At the next viaduct we waited again for Dan and Sierra to catch up. It was a good thirty minutes before they did, which gave us time to discuss war films with the real life German, Amelie. Band of Brothers (although not exactly a movie) won out that conversation. When the stragglers did catch up, I didn’t ask where they had been because frankly, I really didn’t want to know. From here the track diverted off the South Coast track and up the namesake Hump Ridge towards Okaka Lodge. Clara moved at a rate of knots across the landscape and I struggled to keep up. Fortunately as the gradient steepened she slowed, until we had to stop every five minutes for an ‘oxygen break’. I was forced to crack the whip to keep Clara motivated. Many (MANY) steps later we stumbled across a napping Anna, who had neglected to wait at the viaduct. It took all my powers of persuasion to convince Clara that we were near Luncheon rock, which was a cool rock and totally more worthy of our break. Fast-foward many more steps and Clara was about to cry. Being the eternal meanie that I am, I forced her to keep pushing onward and upward.

And there, towering magnificently over the trees stood a rock that although looked nothing like luncheon, was perfection to Clara. Standing on top of the rock (which actually was the correct one) we were treated with a stunning 360 degree panorama of Southland. To the north stood the Takitimu’s, flanked by the mountains of Fiordland. To the south stretched out views of the Southern coast, and out to sea we were given a glimmering view of Stewart Island.

As we lazed on the rock in the sun, the sound of music could be faintly heard coming from the trees. We yelled salutations and the rest of our party, minus stragglers, replied in elation. The thought of moving from the rock was sheer blasphemy, we lay soaking up both vitamin d and the sheer beauty of the place. I did my duty as the appointed Instagram husband for the girls and many, many photos later we begrudgingly moved off, conscious of the setting sun. Our original plan was to camp somewhere along the ridge past Okaka lodge. However given the lateness of the hour and the weariness of feet we decided to aim for the lodge and see what happened. The track from the rock was a highway made up of almost entirely board walk, not exactly what one might call difficult terrain.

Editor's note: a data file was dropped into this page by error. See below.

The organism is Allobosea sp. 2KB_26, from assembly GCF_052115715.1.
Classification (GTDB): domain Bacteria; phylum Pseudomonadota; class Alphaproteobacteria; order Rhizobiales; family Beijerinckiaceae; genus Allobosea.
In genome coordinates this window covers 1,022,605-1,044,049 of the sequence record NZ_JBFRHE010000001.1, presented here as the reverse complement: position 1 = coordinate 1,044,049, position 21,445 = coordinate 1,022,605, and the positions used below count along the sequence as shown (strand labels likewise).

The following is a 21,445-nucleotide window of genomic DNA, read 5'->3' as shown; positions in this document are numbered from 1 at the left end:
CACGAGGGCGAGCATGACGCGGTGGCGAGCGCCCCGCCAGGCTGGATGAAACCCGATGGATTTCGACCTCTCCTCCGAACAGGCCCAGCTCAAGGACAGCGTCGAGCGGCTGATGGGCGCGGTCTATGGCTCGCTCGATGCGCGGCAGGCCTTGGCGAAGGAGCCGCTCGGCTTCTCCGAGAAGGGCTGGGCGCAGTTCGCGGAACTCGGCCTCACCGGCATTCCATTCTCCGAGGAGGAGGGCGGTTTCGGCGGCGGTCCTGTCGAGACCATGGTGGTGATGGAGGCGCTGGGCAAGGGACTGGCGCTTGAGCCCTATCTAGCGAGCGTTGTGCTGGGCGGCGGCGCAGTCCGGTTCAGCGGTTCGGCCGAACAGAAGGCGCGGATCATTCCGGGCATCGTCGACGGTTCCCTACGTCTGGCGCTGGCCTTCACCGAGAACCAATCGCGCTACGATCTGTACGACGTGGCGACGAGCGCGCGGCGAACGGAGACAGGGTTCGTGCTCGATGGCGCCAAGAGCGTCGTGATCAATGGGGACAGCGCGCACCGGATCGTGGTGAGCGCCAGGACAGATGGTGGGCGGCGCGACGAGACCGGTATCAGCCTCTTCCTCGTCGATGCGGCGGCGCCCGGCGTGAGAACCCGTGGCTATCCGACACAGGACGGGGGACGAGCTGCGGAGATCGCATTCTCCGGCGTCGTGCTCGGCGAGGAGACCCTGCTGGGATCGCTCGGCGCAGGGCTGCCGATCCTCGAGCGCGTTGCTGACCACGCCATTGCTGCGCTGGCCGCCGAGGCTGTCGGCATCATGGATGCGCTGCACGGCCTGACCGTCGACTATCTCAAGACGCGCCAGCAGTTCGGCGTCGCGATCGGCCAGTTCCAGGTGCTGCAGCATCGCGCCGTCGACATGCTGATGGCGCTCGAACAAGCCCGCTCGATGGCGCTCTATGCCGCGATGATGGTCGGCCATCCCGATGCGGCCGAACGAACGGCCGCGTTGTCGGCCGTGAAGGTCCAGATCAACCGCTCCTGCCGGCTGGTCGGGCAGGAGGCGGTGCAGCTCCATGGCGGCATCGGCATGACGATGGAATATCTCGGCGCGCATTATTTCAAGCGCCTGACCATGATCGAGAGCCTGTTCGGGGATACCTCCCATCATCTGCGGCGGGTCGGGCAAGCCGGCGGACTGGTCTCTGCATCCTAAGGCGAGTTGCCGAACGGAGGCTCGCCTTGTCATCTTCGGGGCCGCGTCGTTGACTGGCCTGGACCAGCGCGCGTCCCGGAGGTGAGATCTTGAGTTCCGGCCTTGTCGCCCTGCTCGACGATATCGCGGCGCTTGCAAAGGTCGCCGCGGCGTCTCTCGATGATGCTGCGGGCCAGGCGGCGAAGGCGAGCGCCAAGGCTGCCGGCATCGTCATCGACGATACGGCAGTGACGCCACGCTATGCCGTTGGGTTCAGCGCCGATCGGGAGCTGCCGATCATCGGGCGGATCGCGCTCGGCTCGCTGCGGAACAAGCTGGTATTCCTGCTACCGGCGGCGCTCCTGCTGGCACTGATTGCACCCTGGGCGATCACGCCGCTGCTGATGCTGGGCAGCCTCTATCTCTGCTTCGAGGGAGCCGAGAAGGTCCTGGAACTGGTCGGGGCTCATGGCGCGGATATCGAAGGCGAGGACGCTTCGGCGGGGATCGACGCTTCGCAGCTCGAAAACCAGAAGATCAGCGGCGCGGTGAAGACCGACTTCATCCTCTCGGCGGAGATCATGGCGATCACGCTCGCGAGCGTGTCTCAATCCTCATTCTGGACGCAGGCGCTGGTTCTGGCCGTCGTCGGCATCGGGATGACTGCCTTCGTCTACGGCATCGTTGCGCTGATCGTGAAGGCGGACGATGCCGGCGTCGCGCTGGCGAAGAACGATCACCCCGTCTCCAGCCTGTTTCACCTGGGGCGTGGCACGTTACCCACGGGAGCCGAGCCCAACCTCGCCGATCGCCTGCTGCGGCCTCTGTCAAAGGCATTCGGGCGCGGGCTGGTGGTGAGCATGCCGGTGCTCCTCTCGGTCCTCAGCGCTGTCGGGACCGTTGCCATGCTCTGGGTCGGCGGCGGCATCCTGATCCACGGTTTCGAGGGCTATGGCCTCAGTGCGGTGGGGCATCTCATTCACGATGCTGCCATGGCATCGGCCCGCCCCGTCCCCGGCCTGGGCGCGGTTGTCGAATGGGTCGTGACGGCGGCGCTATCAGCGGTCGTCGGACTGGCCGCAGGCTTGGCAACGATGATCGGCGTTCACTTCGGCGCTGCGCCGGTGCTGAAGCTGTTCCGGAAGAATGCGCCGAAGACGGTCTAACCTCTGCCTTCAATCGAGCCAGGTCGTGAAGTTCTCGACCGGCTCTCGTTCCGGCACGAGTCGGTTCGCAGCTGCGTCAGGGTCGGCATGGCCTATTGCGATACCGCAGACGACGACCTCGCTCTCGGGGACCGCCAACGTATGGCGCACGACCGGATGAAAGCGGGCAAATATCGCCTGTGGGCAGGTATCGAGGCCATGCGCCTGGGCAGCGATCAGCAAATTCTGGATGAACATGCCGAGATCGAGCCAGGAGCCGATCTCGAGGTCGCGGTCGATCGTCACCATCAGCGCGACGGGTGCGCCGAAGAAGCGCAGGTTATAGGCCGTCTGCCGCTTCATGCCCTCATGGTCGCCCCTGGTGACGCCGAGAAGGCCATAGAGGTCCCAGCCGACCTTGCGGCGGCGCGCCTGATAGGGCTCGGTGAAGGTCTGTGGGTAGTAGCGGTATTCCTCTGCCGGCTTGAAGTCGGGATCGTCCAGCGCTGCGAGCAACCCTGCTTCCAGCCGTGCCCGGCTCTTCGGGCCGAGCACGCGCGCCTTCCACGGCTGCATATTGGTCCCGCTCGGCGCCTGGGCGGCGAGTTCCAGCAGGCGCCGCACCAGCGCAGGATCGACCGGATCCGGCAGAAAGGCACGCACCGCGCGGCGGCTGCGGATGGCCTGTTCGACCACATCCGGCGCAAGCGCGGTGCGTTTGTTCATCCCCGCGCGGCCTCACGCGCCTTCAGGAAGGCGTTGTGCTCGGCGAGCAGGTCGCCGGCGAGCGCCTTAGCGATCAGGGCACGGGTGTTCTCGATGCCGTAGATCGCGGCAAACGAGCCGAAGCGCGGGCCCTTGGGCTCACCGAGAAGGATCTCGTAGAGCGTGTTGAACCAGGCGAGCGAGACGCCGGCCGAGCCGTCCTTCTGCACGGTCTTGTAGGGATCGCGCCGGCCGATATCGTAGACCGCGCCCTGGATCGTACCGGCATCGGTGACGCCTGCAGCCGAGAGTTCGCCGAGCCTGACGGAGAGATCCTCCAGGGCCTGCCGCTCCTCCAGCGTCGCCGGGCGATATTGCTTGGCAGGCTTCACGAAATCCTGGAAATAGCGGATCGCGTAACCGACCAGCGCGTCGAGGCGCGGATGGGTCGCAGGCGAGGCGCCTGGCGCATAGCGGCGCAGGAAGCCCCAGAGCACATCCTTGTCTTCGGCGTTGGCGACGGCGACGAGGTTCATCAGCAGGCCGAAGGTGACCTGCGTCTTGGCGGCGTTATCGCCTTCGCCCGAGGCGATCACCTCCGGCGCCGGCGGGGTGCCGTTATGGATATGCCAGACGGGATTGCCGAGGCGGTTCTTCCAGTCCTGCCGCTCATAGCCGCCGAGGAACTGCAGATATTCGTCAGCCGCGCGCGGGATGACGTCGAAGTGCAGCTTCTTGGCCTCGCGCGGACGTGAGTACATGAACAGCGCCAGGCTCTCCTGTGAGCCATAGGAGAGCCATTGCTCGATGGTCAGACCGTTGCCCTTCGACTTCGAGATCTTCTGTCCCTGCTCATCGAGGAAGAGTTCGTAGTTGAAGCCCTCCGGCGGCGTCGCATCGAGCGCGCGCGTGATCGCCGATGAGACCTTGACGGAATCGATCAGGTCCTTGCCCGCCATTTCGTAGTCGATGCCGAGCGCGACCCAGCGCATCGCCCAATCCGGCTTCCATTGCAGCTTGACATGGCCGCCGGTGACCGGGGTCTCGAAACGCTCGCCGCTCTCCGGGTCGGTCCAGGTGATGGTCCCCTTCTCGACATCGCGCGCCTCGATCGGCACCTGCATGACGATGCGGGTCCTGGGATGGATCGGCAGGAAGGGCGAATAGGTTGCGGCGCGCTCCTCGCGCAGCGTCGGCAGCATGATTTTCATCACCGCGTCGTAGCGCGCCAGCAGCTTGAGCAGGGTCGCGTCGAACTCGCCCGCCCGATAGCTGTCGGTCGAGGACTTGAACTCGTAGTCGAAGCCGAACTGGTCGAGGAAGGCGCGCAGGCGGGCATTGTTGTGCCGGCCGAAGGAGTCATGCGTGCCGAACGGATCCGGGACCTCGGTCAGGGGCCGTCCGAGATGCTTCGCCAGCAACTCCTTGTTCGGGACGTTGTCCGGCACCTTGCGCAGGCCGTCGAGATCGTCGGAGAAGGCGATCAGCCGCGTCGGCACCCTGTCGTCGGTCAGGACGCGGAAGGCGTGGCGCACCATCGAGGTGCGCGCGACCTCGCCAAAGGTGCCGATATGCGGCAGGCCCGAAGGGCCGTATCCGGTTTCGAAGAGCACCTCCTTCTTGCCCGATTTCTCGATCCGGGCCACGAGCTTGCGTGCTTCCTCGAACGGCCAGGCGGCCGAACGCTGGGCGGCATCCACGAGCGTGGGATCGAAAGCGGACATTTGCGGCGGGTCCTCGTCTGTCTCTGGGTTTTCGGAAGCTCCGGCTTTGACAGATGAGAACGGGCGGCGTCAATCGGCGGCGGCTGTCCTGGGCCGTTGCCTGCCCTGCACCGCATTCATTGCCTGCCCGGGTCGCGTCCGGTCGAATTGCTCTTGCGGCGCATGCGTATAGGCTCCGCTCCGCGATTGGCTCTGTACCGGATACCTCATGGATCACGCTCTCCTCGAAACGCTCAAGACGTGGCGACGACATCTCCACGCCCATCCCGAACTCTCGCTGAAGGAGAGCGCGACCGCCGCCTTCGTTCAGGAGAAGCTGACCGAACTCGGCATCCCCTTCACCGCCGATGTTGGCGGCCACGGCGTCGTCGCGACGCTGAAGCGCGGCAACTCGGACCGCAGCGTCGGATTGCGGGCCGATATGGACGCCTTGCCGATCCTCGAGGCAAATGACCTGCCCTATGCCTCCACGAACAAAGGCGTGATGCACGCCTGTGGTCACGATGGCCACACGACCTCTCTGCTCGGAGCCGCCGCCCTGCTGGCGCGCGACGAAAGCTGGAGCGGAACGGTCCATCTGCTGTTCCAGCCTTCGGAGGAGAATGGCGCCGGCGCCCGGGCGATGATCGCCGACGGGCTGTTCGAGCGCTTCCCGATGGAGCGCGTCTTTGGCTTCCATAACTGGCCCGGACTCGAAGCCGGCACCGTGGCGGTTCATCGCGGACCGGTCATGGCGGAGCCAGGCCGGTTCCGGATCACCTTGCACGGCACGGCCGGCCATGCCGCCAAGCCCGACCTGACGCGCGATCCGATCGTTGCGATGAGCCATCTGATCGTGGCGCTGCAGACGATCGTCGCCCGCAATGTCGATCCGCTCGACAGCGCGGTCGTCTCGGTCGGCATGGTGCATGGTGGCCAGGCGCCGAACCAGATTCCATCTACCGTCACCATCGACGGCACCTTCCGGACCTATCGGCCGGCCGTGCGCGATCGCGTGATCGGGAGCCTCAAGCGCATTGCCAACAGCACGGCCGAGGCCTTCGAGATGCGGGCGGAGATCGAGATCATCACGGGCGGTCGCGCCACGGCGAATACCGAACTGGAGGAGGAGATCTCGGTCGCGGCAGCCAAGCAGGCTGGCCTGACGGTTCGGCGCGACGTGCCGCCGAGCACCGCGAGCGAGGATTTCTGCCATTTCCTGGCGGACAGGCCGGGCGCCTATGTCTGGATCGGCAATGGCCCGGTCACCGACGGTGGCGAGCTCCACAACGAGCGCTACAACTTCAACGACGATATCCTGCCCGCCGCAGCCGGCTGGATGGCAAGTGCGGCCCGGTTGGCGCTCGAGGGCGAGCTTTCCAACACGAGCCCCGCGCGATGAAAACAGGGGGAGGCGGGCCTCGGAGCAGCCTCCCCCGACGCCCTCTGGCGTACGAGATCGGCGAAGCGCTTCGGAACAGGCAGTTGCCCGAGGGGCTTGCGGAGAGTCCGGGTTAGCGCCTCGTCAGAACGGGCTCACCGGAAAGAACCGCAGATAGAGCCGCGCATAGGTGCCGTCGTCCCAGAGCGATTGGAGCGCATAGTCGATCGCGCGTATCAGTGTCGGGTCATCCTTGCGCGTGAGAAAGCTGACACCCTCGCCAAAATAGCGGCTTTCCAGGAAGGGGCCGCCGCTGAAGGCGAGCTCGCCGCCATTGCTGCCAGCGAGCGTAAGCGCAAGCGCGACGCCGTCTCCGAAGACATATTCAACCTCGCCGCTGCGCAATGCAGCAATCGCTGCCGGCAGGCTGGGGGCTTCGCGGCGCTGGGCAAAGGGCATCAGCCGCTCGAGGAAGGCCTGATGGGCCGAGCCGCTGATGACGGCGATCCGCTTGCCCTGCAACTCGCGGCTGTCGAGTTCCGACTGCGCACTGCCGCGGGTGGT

I used the time plodding wisely, torturing Clara and the others with my interpretation of introducing myself in Swedish. “Jag heter Sam, vad heter du? Jag hete….”. We regrouped at the off track to Okaka lodge to make sure we didn’t lose anyone. Anna was a little paranoid of getting lost and would often start walking back the way she had come if we were too slow. The 30 minute track time from the sign was in fact a 10 minute stroll, we were happy to collapse at the lodge. It became obvious once we had past the threshold of the door that we were not going to be camping that night. Instead we made ourselves cosy and hunkered down waiting for you know who. Lina, being the total lad that she is, walked back up to the turn off to leave a note to make sure they came to the lodge. The last thing we wanted was to lose them, and dinner, on the ridge.

Luckily that eventuality was avoided, they stumbled up to the hut only an hour or so after we had arrived. From there we all trooped off to the kitchen to help with dinner or just be a general nuisance. Dinner ended up being fantastic, although somewhat light of tofu as I had discovered the container during dinner prep. The night was capped off with some mulled wine before our tired bodies all collapsed into our beds.

There was no convincing Dan to get up early, even though no one really wanted to walk or drive in the dark again. Instead we initiated Operation bastards, which consisted of doing our best ‘those really annoying, loud and inconsiderate people in the hut’ impersonation. By the time I had had my porridge, which Clara made this time to ensure the viscosity was correct (plus adding apple and chocolate!), the operation was showing results. To my surprise we actually got out of the lodge in decent time, soon enough we were plummeting down hill in the direction of the South Coast track through misty rain.

This side of the walk was a bit more rugged (or normal?) and a lot steeper. We actually managed to hold a good formation though, with no one straggling at the back (other than me). With Dan ‘the walking podcast’ for company, time passed quickly and before we knew it we were down on the flats. As we had lunch at the junction with the coast track, a man with a very friendly dog who was very keen on our sandwiches (the dog not the man) passed us and we had a friendly track conversation. From this point the walk seemed impossibly unfamiliar given we had walked it just a couple of days earlier. The weather was truly shit by the time we reached the beach, rain was flying at us horizontally as we stumbled down the coast. We regrouped at the cribs before a final push to the carpark. After an impossibly long 2 kilometres we broke out onto the road. Our feet rejoiced, although our noses didn’t, as the boots came off. Certainly an enjoyable adventure.



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Sam Harrison

Tramper with something to say about tramps (of the walking variety).